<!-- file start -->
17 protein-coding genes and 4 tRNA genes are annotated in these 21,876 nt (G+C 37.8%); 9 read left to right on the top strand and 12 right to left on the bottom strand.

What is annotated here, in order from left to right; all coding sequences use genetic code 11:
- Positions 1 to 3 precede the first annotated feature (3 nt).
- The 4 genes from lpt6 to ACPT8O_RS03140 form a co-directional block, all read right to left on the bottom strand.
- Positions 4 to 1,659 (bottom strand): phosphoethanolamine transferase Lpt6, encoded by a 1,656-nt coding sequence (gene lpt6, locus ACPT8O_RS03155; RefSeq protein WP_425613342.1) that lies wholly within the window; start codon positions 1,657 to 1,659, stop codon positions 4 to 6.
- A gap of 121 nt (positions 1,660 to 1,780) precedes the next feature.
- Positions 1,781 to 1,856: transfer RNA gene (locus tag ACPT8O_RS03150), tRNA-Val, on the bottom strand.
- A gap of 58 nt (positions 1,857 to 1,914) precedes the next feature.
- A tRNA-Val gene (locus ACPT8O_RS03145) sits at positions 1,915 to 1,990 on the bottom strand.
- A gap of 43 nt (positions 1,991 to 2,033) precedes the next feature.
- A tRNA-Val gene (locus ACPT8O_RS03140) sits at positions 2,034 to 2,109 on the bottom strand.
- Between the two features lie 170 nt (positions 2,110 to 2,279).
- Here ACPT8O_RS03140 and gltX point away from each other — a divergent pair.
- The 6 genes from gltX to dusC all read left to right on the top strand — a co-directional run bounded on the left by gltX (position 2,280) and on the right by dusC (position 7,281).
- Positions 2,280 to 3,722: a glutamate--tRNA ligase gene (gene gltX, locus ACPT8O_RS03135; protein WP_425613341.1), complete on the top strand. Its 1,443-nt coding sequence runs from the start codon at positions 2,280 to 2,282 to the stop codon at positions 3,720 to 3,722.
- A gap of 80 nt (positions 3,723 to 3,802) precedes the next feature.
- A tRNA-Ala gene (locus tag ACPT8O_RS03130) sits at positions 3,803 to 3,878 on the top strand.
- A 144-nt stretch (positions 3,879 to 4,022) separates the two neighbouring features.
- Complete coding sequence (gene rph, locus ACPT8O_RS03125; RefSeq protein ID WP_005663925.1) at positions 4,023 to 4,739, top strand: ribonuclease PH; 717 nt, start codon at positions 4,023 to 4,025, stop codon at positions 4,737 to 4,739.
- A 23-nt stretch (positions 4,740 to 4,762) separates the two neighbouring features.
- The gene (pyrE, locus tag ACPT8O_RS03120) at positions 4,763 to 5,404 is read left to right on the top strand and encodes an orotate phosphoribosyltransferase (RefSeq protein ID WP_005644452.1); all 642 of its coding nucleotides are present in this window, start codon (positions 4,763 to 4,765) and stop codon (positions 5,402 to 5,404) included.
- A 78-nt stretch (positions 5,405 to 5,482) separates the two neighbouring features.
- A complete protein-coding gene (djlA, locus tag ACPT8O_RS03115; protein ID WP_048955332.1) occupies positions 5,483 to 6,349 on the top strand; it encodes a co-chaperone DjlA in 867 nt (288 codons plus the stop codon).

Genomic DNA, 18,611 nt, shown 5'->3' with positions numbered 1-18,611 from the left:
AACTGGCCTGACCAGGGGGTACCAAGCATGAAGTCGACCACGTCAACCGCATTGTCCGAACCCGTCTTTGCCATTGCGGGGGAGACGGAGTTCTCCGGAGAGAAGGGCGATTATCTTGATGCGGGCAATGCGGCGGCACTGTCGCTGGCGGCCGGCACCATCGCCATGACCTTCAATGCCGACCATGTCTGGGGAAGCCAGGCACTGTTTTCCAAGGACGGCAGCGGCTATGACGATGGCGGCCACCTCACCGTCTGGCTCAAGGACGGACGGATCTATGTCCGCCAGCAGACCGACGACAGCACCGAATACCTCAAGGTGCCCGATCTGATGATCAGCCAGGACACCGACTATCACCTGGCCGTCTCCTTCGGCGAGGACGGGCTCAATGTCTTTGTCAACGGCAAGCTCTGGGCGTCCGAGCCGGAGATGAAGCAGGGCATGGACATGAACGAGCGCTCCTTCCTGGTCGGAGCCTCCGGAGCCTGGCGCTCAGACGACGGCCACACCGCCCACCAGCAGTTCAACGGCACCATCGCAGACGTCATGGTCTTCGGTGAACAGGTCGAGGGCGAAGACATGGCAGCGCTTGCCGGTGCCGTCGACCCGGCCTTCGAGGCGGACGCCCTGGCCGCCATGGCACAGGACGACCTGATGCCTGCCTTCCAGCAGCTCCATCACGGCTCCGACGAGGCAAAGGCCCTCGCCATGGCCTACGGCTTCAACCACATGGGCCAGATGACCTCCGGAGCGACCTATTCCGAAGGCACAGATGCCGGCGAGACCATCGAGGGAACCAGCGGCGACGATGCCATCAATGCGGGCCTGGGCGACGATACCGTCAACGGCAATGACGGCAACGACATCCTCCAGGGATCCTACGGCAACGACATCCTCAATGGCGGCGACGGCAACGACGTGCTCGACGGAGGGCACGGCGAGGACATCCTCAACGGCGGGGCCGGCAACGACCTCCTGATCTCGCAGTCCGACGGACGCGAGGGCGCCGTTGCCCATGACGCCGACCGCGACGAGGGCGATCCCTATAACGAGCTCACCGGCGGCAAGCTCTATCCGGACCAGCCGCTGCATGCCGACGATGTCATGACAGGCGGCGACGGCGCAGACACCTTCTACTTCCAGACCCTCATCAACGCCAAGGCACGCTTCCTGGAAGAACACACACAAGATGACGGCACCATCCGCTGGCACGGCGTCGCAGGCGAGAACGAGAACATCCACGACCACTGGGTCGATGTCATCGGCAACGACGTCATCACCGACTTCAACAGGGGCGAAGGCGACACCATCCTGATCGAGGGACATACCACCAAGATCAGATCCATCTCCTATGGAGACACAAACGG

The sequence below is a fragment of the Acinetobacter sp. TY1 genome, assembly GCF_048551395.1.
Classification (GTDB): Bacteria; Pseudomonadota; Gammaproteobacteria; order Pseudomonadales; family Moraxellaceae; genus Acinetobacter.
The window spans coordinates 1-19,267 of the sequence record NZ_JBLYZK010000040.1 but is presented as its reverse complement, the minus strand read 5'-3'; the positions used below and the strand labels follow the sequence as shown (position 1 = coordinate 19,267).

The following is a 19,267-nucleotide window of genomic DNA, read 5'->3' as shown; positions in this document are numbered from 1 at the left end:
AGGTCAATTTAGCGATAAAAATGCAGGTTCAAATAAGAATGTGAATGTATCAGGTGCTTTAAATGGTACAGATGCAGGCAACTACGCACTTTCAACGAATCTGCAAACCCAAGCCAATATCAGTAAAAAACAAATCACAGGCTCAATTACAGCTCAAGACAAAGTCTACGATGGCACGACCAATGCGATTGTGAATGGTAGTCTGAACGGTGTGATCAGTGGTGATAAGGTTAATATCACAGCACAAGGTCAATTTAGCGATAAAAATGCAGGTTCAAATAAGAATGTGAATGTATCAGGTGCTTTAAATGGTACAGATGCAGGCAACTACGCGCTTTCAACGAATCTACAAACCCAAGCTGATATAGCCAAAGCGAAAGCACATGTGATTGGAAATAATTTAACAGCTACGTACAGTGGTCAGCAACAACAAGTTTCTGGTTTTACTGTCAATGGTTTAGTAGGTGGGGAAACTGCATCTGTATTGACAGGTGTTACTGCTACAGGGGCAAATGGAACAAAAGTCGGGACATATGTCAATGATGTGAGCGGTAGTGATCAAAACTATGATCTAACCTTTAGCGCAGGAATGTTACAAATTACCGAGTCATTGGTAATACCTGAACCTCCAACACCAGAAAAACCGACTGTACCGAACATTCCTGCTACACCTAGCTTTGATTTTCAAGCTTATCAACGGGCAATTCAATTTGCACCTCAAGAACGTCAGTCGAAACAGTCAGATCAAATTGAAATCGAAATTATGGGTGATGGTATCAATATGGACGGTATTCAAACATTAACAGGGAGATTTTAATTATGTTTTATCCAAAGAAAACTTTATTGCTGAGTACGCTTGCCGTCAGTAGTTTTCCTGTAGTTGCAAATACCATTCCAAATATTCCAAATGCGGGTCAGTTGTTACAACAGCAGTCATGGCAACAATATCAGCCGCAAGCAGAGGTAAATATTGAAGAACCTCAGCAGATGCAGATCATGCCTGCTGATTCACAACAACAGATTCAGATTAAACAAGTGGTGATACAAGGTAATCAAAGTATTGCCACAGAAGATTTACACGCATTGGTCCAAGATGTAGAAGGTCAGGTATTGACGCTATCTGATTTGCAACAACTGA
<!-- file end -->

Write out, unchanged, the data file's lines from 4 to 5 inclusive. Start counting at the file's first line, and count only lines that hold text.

- The 4 genes from lpt6 to ACPT8O_RS03140 form a co-directional block, all read right to left on the bottom strand.
- Positions 4 to 1,659 (bottom strand): phosphoethanolamine transferase Lpt6, encoded by a 1,656-nt coding sequence (gene lpt6, locus ACPT8O_RS03155; RefSeq protein WP_425613342.1) that lies wholly within the window; start codon positions 1,657 to 1,659, stop codon positions 4 to 6.